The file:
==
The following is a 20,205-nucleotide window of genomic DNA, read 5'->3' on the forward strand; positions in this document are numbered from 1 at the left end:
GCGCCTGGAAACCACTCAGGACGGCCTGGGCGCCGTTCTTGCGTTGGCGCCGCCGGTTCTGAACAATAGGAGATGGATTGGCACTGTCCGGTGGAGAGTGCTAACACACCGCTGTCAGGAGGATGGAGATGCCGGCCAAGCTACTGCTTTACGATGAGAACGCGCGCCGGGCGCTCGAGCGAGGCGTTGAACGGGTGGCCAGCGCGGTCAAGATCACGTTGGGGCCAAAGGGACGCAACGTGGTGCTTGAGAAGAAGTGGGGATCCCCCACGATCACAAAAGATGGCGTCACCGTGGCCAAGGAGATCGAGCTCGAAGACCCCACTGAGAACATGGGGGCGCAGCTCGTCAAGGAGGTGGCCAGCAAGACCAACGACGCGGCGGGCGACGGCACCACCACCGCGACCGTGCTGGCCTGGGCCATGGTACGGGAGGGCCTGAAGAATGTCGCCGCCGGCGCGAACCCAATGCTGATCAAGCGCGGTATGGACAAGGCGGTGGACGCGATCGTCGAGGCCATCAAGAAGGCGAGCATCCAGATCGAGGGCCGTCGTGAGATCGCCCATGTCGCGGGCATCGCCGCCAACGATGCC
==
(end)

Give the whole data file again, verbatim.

The following is a 20,205-nucleotide window of genomic DNA, read 5'->3' on the forward strand; positions in this document are numbered from 1 at the left end:
GCGCCTGGAAACCACTCAGGACGGCCTGGGCGCCGTTCTTGCGTTGGCGCCGCCGGTTCTGAACAATAGGAGATGGATTGGCACTGTCCGGTGGAGAGTGCTAACACACCGCTGTCAGGAGGATGGAGATGCCGGCCAAGCTACTGCTTTACGATGAGAACGCGCGCCGGGCGCTCGAGCGAGGCGTTGAACGGGTGGCCAGCGCGGTCAAGATCACGTTGGGGCCAAAGGGACGCAACGTGGTGCTTGAGAAGAAGTGGGGATCCCCCACGATCACAAAAGATGGCGTCACCGTGGCCAAGGAGATCGAGCTCGAAGACCCCACTGAGAACATGGGGGCGCAGCTCGTCAAGGAGGTGGCCAGCAAGACCAACGACGCGGCGGGCGACGGCACCACCACCGCGACCGTGCTGGCCTGGGCCATGGTACGGGAGGGCCTGAAGAATGTCGCCGCCGGCGCGAACCCAATGCTGATCAAGCGCGGTATGGACAAGGCGGTGGACGCGATCGTCGAGGCCATCAAGAAGGCGAGCATCCAGATCGAGGGCCGTCGTGAGATCGCCCATGTCGCGGGCATCGCCGCCAACGATGCC